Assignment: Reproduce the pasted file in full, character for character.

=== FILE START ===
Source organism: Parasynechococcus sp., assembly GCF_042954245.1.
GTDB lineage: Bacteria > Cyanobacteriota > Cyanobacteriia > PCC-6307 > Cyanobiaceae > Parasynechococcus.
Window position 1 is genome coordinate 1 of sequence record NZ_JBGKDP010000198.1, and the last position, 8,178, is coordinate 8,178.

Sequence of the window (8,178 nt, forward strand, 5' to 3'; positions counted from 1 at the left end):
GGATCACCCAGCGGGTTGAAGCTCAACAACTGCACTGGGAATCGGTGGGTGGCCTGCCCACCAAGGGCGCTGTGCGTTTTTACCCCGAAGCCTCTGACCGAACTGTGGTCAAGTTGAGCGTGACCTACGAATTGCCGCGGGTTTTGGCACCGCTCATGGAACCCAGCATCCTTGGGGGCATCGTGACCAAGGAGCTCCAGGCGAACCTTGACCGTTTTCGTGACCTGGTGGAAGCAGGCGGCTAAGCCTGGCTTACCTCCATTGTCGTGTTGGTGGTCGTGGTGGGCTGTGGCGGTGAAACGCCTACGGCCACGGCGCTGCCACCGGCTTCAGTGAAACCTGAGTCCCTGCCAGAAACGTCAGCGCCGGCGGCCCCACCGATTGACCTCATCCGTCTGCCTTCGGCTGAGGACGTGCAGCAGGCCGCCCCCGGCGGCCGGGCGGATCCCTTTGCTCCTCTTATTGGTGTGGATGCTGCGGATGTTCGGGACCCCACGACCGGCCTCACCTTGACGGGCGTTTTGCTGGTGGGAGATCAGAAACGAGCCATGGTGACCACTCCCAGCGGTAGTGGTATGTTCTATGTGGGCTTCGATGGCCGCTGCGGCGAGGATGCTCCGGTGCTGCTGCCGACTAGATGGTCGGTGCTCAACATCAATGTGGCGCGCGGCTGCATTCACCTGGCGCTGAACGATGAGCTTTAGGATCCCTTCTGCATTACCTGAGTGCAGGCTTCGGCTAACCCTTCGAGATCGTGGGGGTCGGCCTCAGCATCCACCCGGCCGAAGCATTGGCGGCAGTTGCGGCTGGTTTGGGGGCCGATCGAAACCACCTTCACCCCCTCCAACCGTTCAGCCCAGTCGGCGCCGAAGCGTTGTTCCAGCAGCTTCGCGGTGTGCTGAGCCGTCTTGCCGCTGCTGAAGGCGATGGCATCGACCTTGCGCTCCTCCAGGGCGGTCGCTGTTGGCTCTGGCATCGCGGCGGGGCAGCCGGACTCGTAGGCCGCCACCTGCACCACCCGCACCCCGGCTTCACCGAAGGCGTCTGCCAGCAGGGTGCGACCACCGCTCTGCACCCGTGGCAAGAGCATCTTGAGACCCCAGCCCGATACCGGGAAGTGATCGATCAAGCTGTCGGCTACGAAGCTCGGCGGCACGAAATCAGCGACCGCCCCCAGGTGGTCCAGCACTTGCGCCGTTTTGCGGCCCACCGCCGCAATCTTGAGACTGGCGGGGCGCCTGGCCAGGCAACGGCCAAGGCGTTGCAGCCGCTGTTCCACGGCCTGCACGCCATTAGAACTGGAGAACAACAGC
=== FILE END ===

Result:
Source organism: Parasynechococcus sp., assembly GCF_042954245.1.
GTDB lineage: Bacteria > Cyanobacteriota > Cyanobacteriia > PCC-6307 > Cyanobiaceae > Parasynechococcus.
Window position 1 is genome coordinate 1 of sequence record NZ_JBGKDP010000198.1, and the last position, 8,178, is coordinate 8,178.

Sequence of the window (8,178 nt, forward strand, 5' to 3'; positions counted from 1 at the left end):
GGATCACCCAGCGGGTTGAAGCTCAACAACTGCACTGGGAATCGGTGGGTGGCCTGCCCACCAAGGGCGCTGTGCGTTTTTACCCCGAAGCCTCTGACCGAACTGTGGTCAAGTTGAGCGTGACCTACGAATTGCCGCGGGTTTTGGCACCGCTCATGGAACCCAGCATCCTTGGGGGCATCGTGACCAAGGAGCTCCAGGCGAACCTTGACCGTTTTCGTGACCTGGTGGAAGCAGGCGGCTAAGCCTGGCTTACCTCCATTGTCGTGTTGGTGGTCGTGGTGGGCTGTGGCGGTGAAACGCCTACGGCCACGGCGCTGCCACCGGCTTCAGTGAAACCTGAGTCCCTGCCAGAAACGTCAGCGCCGGCGGCCCCACCGATTGACCTCATCCGTCTGCCTTCGGCTGAGGACGTGCAGCAGGCCGCCCCCGGCGGCCGGGCGGATCCCTTTGCTCCTCTTATTGGTGTGGATGCTGCGGATGTTCGGGACCCCACGACCGGCCTCACCTTGACGGGCGTTTTGCTGGTGGGAGATCAGAAACGAGCCATGGTGACCACTCCCAGCGGTAGTGGTATGTTCTATGTGGGCTTCGATGGCCGCTGCGGCGAGGATGCTCCGGTGCTGCTGCCGACTAGATGGTCGGTGCTCAACATCAATGTGGCGCGCGGCTGCATTCACCTGGCGCTGAACGATGAGCTTTAGGATCCCTTCTGCATTACCTGAGTGCAGGCTTCGGCTAACCCTTCGAGATCGTGGGGGTCGGCCTCAGCATCCACCCGGCCGAAGCATTGGCGGCAGTTGCGGCTGGTTTGGGGGCCGATCGAAACCACCTTCACCCCCTCCAACCGTTCAGCCCAGTCGGCGCCGAAGCGTTGTTCCAGCAGCTTCGCGGTGTGCTGAGCCGTCTTGCCGCTGCTGAAGGCGATGGCATCGACCTTGCGCTCCTCCAGGGCGGTCGCTGTTGGCTCTGGCATCGCGGCGGGGCAGCCGGACTCGTAGGCCGCCACCTGCACCACCCGCACCCCGGCTTCACCGAAGGCGTCTGCCAGCAGGGTGCGACCACCGCTCTGCACCCGTGGCAAGAGCATCTTGAGACCCCAGCCCGATACCGGGAAGTGATCGATCAAGCTGTCGGCTACGAAGCTCGGCGGCACGAAATCAGCGACCGCCCCCAGGTGGTCCAGCACTTGCGCCGTTTTGCGGCCCACCGCCGCAATCTTGAGACTGGCGGGGCGCCTGGCCAGGCAACGGCCAAGGCGTTGCAGCCGCTGTTCCACGGCCTGCACGCCATTAGAACTGGAGAACAACAGC